The Sunday Telegraph carried a couple of interesting pieces on the growth of Christianity in China, though I think the author missed a few issues. The first article looks at the growth of Christianity as the country’s “new social revolution” and the other looks at the reason Christianity is growing (hint: democracy protests and Western values).
Both subjects are inflammatory for the Chinese people and their government due to the country’s sad history of failed social revolutions and policies against Western values and democracy.
China’s rulers are said to be ambiguous about Christianity’s growth. Some see its emphasis on personal morality as a force for stability. House churches which go along with the authority and theology of the official organisations are often left alone.
But many reject the party’s control over Christian practice and doctrine, and these are seen as a threat. After all, 80 million members would mean there are now more Christians than Communists in China.
Writing from Beijing, Richard Spencer describes the spread of Christianity in rural and urban areas. Converts, as well as those who attempt to promote their religion, face challenges foreign to most in the Western society (another older article addresses the challenges in a bit more detail here). Spencer finds individual examples that do a good job of illustrating this point.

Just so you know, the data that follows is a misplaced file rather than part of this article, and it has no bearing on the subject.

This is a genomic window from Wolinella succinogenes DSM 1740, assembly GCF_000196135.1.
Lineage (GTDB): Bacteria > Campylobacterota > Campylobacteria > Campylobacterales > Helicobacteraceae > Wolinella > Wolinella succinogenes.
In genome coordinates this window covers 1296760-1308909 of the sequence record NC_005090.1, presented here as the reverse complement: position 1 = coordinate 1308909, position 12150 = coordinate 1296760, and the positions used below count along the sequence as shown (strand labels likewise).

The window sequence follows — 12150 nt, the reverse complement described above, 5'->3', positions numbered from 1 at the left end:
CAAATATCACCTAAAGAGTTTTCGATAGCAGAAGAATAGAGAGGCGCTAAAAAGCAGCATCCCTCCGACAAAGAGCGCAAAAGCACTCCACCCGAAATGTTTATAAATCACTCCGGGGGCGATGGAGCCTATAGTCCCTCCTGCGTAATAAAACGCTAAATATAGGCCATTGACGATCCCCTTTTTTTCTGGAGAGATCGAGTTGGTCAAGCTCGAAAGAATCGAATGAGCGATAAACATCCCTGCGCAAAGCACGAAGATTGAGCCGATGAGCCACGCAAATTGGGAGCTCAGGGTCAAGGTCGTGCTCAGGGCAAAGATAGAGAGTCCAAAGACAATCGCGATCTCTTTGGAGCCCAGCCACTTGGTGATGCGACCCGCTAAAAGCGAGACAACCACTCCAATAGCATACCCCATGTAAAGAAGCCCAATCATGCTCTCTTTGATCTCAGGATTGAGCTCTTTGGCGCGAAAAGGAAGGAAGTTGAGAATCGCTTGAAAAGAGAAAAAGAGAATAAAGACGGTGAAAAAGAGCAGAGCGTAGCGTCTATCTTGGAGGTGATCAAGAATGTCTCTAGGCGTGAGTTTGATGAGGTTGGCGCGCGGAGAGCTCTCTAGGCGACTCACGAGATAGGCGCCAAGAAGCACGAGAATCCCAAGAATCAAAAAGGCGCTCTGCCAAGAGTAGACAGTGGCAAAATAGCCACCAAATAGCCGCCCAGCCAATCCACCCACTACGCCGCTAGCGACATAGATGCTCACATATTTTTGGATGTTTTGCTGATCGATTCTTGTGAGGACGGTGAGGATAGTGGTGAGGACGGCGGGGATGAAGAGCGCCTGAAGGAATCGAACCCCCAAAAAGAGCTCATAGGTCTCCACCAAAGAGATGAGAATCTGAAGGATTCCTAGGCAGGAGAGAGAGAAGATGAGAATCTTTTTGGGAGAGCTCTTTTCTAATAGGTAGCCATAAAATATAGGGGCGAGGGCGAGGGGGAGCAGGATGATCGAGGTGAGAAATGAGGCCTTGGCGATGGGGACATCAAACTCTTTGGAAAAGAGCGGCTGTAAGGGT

While the article covers the necessary main points, Spencer overlooked a few areas, beginning with the reaction to this growth of China’s other approved religions, Taoism and Islam. Christians now outnumber Muslims in China (as well as members of the Chinese Communist Party), according to the article, and I can’t imagine the rapid growth of Christianity sits too well with them.
According to a friend of mine who recently returned from a summer trip in China, the government does not want the country to become highly religious, though China’s constitution gives citizens the right to practice in a “reasonable” manner. Perhaps Taoists and Muslims keep quiet about the growth of Christianity for fear that conflict between the groups could create a government crackdown? Chinese government officials abhor anything that could hinder the countryâ€™s economic development.
The article also fails to examine where Catholicism and Protestantism are growing. From what I know from a friend who is Catholic, Catholicism is growing in areas that are developing economically, but I would like to know where the growth of Protestantism is occurring. Is it right alongside Catholic growth? Or separate areas? China is quite a large place, and its linguistic diversity rivals Europe’s. Also, what Protestant denominations are growing in China?
The third area in which I believe the article fails to inform the reader is in examining the high number of atheists in China and their reaction to the growth of Christianity. Many of the Chinese elite do not take religious people seriously and will laugh if you tell them you believe in God.